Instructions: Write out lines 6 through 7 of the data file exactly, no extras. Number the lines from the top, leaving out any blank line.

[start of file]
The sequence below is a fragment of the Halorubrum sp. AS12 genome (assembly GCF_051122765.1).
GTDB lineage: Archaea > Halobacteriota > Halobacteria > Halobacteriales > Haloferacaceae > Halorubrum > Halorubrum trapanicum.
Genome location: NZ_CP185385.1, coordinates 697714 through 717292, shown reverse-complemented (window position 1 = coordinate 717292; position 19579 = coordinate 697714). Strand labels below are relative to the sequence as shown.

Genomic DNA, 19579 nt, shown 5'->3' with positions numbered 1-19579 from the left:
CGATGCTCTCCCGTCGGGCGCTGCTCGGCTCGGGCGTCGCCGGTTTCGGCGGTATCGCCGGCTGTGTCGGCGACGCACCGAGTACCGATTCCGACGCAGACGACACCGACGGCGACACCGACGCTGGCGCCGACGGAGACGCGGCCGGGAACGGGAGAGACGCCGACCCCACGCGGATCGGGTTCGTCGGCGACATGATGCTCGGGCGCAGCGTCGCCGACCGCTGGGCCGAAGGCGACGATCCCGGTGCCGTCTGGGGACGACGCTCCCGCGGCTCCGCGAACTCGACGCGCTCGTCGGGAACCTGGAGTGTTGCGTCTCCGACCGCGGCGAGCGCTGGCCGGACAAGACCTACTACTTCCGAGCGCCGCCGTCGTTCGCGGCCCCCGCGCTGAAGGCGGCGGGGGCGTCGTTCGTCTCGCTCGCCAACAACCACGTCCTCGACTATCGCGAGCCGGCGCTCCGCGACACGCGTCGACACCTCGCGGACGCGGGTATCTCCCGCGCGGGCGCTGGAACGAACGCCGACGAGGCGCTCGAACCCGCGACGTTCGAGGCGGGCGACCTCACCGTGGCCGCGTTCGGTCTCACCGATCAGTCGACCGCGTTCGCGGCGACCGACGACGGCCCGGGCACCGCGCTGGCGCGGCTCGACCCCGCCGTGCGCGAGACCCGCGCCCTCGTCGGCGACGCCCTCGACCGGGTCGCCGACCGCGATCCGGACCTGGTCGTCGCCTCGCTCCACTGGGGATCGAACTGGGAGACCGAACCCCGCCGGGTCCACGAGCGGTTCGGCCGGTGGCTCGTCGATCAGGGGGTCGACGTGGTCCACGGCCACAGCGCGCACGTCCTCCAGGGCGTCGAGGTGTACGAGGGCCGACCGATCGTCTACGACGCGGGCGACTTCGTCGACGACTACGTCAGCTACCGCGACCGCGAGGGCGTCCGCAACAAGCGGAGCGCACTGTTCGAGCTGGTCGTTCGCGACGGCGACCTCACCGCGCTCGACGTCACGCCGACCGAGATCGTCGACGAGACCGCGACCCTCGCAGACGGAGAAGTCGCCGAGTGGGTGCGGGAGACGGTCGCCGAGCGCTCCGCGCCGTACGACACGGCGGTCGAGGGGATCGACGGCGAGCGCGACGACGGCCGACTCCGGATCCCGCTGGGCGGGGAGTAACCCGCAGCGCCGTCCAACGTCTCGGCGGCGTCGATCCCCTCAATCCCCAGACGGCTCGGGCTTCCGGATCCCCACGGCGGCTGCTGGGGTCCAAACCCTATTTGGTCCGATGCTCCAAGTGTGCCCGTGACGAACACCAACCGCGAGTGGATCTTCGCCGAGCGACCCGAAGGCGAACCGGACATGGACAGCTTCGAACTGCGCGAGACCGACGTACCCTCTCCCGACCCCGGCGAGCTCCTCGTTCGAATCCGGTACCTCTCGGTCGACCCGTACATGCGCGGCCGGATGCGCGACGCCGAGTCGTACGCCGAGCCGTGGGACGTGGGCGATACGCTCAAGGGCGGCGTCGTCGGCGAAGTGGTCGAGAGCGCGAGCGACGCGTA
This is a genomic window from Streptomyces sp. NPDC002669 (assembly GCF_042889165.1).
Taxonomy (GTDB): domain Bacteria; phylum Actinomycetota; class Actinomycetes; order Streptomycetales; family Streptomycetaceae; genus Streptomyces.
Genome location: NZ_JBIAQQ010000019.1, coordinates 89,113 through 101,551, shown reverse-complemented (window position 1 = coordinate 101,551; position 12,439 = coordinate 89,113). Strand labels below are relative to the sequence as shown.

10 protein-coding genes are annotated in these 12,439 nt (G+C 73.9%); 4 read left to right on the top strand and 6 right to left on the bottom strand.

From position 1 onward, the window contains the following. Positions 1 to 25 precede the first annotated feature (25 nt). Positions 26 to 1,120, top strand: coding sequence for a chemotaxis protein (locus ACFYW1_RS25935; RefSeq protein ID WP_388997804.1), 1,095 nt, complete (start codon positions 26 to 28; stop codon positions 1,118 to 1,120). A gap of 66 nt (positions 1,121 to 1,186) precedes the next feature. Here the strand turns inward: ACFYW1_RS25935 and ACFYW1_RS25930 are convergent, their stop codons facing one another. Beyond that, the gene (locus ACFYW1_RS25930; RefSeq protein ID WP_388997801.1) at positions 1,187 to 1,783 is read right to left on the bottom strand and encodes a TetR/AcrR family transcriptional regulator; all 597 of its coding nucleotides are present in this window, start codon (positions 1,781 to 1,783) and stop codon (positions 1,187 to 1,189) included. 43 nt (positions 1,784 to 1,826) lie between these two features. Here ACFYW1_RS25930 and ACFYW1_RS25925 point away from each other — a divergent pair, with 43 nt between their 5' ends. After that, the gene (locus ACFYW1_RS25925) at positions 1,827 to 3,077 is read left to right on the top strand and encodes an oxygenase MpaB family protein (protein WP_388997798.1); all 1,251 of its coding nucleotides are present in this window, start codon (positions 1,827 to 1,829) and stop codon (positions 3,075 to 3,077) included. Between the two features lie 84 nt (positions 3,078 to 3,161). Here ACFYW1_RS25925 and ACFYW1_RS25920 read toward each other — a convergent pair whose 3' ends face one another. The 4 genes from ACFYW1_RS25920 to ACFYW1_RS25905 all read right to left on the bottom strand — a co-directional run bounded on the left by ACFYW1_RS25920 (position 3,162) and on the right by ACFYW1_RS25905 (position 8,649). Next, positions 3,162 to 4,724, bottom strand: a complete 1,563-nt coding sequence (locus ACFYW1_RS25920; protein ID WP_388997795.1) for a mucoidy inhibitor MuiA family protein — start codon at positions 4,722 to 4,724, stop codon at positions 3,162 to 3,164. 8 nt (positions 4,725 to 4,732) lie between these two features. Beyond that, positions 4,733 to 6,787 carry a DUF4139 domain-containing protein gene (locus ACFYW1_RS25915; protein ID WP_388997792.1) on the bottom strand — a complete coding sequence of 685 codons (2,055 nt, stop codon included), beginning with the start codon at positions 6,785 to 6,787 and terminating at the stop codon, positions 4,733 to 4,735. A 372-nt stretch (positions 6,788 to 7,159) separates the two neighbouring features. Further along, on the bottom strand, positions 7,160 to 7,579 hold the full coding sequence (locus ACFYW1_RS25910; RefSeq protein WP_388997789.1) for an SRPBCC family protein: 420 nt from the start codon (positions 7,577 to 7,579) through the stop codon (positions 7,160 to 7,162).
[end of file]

This is a genomic window from Streptomyces sp. NPDC002669 (assembly GCF_042889165.1).
Taxonomy (GTDB): domain Bacteria; phylum Actinomycetota; class Actinomycetes; order Streptomycetales; family Streptomycetaceae; genus Streptomyces.